1. Patara Elephant Farm - Started in 2001 and has 50 elephants. "Be an Elephant Owner for a Day". Patara is not just a normal elephant farm; it is an Elephant sanctuary.
    pataraelephantfarm.com

  2. Elephant Carer Home - Mae Taeng valley. Mahout training, 7 elephants.
    Quote: "We decided on this park because it seemed so much more intimate. The elephants are very well taken care of and were visibly so so happy the entire time."
    www.elephant-carer-home.com

  3. BaanChang Elephant Park - Has 49 elephants, bathing in river, also mahout training. Review:
    www.adventuresaroundasia.com/2015

  4. Thai Elephant Home - Mae Taeng valley. Mahout experience, bareback riding etc. Thai Elephant Home opened in 2006 and is committed the Mae Taeng Reforestation Project. Twenty elephants; it's pricier than other camps but has very good reviews.
    Quote: One of the most incredible experiences of our lives! The elephants are so well treated and are trained using positive reinforcement like feeding them bananas or sugar cane when they obey a command; rather than by punishment.
    thaielephanthome.com

  5. Woody Elephant Training (Woody's Elephant Home) - Mae Taeng valley, opposite ENP, 12 elephants. Be a mahout for a day; has had some booking problems in the past. The same owner as Happy Elephant Home.
    woodyelephanttraining.com

  6. Gachorgwa Elephant Camp - A small park near Mae Wang. Founded in 2015 with the intent to preserve Karen hill tribe wisdom. Bareback riding, bathing, and caring for the elephants.
    facebook.com/gachorgwa and reviews: tripadvisor.com

 


Elephant Show parks

The elephant rides mentioned here are on a howdah - a seat or platform for 1 or 2 people. The all-in package tours are quite cheap but many tours include elephant parks where elephants are treated quite badly. Don't try to do everything possible in one day; a long drive, river rafting, a so-called "hill tribe" village visit, elephant park etc. will be a very hectic day with just a lot of rides and gimmicks. So beware of cheap all-in tours; these are targeted at the "Package Tourist" and you have to wonder: are you the package or the tourist?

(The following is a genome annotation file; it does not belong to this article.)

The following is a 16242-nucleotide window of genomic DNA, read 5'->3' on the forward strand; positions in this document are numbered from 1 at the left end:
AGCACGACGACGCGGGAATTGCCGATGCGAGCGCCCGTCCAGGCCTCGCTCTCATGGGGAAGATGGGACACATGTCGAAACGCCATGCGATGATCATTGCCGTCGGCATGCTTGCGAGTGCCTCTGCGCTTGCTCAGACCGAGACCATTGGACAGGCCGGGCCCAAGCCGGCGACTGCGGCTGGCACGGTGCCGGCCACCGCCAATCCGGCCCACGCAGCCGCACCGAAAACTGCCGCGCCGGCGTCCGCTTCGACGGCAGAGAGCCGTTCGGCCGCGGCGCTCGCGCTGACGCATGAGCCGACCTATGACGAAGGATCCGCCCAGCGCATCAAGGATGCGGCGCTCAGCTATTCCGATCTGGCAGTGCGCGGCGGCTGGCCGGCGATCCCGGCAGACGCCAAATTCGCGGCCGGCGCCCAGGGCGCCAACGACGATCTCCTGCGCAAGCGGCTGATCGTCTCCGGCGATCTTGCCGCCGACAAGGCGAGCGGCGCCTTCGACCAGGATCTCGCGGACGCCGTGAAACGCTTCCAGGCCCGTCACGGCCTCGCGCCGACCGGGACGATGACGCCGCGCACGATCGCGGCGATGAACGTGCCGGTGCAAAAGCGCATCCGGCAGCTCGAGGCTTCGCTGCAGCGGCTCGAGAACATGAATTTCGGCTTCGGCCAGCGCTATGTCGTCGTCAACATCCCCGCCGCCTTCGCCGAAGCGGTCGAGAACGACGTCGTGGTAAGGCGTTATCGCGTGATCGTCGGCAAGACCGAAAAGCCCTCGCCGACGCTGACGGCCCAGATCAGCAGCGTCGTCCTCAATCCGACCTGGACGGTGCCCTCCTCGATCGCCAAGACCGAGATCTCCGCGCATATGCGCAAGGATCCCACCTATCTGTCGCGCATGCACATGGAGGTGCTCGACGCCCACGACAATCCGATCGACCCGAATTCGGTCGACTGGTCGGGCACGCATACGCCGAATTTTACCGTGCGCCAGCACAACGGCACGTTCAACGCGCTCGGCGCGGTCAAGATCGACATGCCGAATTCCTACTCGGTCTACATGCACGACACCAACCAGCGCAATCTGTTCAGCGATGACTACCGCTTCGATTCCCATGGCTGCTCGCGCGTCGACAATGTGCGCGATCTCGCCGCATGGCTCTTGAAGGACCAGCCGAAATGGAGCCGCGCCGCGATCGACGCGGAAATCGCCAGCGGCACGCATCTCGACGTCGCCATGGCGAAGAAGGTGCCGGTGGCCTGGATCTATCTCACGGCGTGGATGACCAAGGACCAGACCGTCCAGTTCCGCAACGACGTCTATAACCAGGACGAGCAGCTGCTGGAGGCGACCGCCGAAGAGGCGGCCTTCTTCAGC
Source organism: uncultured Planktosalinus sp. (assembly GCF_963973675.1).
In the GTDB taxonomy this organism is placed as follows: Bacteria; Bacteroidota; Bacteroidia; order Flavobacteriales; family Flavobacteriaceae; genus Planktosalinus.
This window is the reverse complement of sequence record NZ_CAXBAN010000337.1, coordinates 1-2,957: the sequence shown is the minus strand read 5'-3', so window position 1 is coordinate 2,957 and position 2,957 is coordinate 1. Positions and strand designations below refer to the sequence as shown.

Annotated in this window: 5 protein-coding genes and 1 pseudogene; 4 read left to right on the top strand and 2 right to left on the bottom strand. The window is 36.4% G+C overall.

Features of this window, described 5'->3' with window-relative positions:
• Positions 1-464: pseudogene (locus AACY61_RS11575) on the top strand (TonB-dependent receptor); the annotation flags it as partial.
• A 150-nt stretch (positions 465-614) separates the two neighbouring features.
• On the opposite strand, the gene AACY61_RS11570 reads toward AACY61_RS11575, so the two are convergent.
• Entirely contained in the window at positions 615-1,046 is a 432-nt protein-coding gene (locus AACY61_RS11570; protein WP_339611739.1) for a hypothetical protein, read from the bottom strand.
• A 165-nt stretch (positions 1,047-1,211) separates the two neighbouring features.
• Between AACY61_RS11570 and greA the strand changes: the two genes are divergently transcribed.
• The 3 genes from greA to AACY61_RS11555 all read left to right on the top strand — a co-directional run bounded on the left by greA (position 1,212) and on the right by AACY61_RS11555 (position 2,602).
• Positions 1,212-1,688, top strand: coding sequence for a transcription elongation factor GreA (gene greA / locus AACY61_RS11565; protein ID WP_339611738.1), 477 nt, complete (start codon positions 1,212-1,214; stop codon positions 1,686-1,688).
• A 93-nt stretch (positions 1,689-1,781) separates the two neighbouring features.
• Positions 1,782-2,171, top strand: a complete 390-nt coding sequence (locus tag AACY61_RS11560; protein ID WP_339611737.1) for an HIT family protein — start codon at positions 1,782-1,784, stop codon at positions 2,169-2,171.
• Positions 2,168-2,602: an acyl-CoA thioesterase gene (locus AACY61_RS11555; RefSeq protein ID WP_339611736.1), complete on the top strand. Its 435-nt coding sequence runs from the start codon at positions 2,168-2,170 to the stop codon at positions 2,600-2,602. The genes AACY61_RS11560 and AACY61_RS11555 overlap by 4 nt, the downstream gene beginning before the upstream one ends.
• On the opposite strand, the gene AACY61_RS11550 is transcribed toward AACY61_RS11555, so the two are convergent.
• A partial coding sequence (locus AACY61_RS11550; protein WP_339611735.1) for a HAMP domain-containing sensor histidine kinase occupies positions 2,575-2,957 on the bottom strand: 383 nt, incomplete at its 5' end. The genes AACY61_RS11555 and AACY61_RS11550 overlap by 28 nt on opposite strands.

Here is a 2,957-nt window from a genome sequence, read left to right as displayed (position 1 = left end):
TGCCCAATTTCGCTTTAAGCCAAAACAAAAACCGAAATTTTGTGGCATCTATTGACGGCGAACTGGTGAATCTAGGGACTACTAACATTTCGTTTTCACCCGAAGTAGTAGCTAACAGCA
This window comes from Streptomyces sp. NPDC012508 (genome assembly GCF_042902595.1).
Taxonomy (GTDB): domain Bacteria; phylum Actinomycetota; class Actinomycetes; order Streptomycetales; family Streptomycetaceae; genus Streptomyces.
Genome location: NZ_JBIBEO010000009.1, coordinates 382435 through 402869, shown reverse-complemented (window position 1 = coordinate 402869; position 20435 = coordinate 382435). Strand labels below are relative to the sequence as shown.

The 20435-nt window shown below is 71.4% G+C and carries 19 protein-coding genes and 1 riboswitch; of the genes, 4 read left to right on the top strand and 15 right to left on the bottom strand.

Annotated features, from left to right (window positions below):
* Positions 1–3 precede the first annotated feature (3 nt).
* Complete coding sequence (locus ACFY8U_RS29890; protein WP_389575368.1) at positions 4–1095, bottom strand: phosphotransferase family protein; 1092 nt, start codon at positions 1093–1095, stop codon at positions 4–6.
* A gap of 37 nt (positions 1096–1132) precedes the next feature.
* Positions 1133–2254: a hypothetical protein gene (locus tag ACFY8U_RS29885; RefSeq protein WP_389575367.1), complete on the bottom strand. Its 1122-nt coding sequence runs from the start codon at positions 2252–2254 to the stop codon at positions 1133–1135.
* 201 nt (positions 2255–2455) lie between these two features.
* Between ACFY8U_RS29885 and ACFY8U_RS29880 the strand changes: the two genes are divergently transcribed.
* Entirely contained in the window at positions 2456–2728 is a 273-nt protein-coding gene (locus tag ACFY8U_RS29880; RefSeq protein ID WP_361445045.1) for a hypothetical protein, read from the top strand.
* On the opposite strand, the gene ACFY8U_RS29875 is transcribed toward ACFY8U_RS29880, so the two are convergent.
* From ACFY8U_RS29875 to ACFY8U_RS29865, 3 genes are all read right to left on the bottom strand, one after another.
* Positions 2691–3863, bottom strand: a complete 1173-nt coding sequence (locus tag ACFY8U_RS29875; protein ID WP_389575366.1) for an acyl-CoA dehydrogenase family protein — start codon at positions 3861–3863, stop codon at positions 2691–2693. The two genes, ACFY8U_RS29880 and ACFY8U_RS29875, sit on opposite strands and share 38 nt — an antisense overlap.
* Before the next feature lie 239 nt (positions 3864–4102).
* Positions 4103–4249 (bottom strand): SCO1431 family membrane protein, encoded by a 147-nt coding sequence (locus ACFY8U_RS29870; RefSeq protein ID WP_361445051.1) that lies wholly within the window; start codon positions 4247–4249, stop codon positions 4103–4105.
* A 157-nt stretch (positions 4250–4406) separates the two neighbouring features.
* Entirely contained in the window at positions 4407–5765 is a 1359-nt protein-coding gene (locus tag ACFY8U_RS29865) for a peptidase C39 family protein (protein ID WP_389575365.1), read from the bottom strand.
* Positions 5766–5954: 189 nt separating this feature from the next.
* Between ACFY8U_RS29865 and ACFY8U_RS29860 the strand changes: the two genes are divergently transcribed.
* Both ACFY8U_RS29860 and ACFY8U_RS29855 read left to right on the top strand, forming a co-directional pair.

1. MaeSa Elephant Camp   - The oldest elephant park situated in the Mae Sa valley with 70 elephants. Has elephant shows, rides and they paint pictures. One of the better camps.

  2. Maetaeng Elephant Park & Clinic - This is the only elephant park in the Mae Taeng valley that has an elephant clinic. All-in package type park: Elephant show, ride, painting, bamboo rafting, oxcart ride, long-neck women display. Does not get very good reviews; the mahouts are mainly from Myanmar and are not enlightened about animal cruelty. Busloads of Chinese tourists.

  3. MaeTaman Elephant Camp - Mae Taman river, just east of Maetaeng Elephant Park. All-in package type park: Elephant show, ride, painting, bamboo rafting, oxcart ride, "hilltop tribe" experience.

  4. Chok Chai Elephant Camp - Mae Taeng valley, part of Chokchai tours. Painting elephant show, elephant ride, ox ride & bamboo river rafting. Cheap All-in package but questionable treatment of their elephants, geared towards Chinese tourists.
The show parks are usually cheaper than the sanctuaries but some mahouts expect a tip for photo's, and a professional photographer may ask 200B or more for a framed picture. The banana's for the elephants are sold for about 40 baht.

 


Other parks (not on the map).

  • Karen Tribe Native Elephants - Good reviews, owned by Karen hill tribe people.
    karentribenativeelephants.com - (Not part of ENP's Karen Elephant Experience). About 2 hours drive west of CM, Samoeng district. Daily health care, learn how to make herbal medication, training, bareback riding.
  • Elephant Discovery Chiang Mai - Good reviews, small groups but remote, 2 hours driving over rough terrain. Karen Tribe, 6 elephants, bareback riding, river baths.
  • Yogi Mahout     - Be a mahout for a day. Very mixed reviews.
  • Dumbo Elephant Spa - Small mud spa, no riding. Six elephants - 4 adults and 2 babies. The two baby elephants saw us coming up the little hill and their excitement got the best of them! They started bouncing and running towards us, their trucks rubbing and grabbing onto us.